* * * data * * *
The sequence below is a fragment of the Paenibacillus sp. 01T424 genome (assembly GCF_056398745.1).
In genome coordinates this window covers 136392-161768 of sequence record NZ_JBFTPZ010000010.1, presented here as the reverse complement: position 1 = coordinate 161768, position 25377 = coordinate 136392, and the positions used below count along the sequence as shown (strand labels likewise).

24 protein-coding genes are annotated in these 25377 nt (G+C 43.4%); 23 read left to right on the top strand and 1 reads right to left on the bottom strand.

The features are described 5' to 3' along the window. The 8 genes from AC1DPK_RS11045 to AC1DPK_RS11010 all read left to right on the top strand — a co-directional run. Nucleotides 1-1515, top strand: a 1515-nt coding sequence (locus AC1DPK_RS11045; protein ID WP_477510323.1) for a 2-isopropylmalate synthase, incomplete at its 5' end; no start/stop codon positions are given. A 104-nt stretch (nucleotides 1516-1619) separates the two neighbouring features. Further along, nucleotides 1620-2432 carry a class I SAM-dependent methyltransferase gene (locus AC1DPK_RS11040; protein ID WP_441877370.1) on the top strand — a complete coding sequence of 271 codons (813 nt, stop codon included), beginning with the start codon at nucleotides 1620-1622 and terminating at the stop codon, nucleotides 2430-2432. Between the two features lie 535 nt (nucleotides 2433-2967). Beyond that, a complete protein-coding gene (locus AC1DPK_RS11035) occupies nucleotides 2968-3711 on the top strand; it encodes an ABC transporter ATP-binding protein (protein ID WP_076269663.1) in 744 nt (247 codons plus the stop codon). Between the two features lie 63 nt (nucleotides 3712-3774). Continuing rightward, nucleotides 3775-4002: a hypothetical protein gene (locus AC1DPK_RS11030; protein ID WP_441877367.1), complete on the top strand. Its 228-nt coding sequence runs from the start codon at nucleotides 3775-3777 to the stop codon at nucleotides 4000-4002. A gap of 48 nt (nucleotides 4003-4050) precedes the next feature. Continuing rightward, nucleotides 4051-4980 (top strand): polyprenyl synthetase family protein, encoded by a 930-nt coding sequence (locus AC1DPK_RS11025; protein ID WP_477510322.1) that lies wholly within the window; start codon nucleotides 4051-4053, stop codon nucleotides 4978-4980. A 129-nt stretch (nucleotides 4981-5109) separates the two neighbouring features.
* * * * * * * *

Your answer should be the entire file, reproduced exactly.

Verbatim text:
The sequence below is a fragment of the Paenibacillus sp. 01T424 genome (assembly GCF_056398745.1).
In genome coordinates this window covers 136392-161768 of sequence record NZ_JBFTPZ010000010.1, presented here as the reverse complement: position 1 = coordinate 161768, position 25377 = coordinate 136392, and the positions used below count along the sequence as shown (strand labels likewise).

24 protein-coding genes are annotated in these 25377 nt (G+C 43.4%); 23 read left to right on the top strand and 1 reads right to left on the bottom strand.

The features are described 5' to 3' along the window. The 8 genes from AC1DPK_RS11045 to AC1DPK_RS11010 all read left to right on the top strand — a co-directional run. Nucleotides 1-1515, top strand: a 1515-nt coding sequence (locus AC1DPK_RS11045; protein ID WP_477510323.1) for a 2-isopropylmalate synthase, incomplete at its 5' end; no start/stop codon positions are given. A 104-nt stretch (nucleotides 1516-1619) separates the two neighbouring features. Further along, nucleotides 1620-2432 carry a class I SAM-dependent methyltransferase gene (locus AC1DPK_RS11040; protein ID WP_441877370.1) on the top strand — a complete coding sequence of 271 codons (813 nt, stop codon included), beginning with the start codon at nucleotides 1620-1622 and terminating at the stop codon, nucleotides 2430-2432. Between the two features lie 535 nt (nucleotides 2433-2967). Beyond that, a complete protein-coding gene (locus AC1DPK_RS11035) occupies nucleotides 2968-3711 on the top strand; it encodes an ABC transporter ATP-binding protein (protein ID WP_076269663.1) in 744 nt (247 codons plus the stop codon). Between the two features lie 63 nt (nucleotides 3712-3774). Continuing rightward, nucleotides 3775-4002: a hypothetical protein gene (locus AC1DPK_RS11030; protein ID WP_441877367.1), complete on the top strand. Its 228-nt coding sequence runs from the start codon at nucleotides 3775-3777 to the stop codon at nucleotides 4000-4002. A gap of 48 nt (nucleotides 4003-4050) precedes the next feature. Continuing rightward, nucleotides 4051-4980 (top strand): polyprenyl synthetase family protein, encoded by a 930-nt coding sequence (locus AC1DPK_RS11025; protein ID WP_477510322.1) that lies wholly within the window; start codon nucleotides 4051-4053, stop codon nucleotides 4978-4980. A 129-nt stretch (nucleotides 4981-5109) separates the two neighbouring features.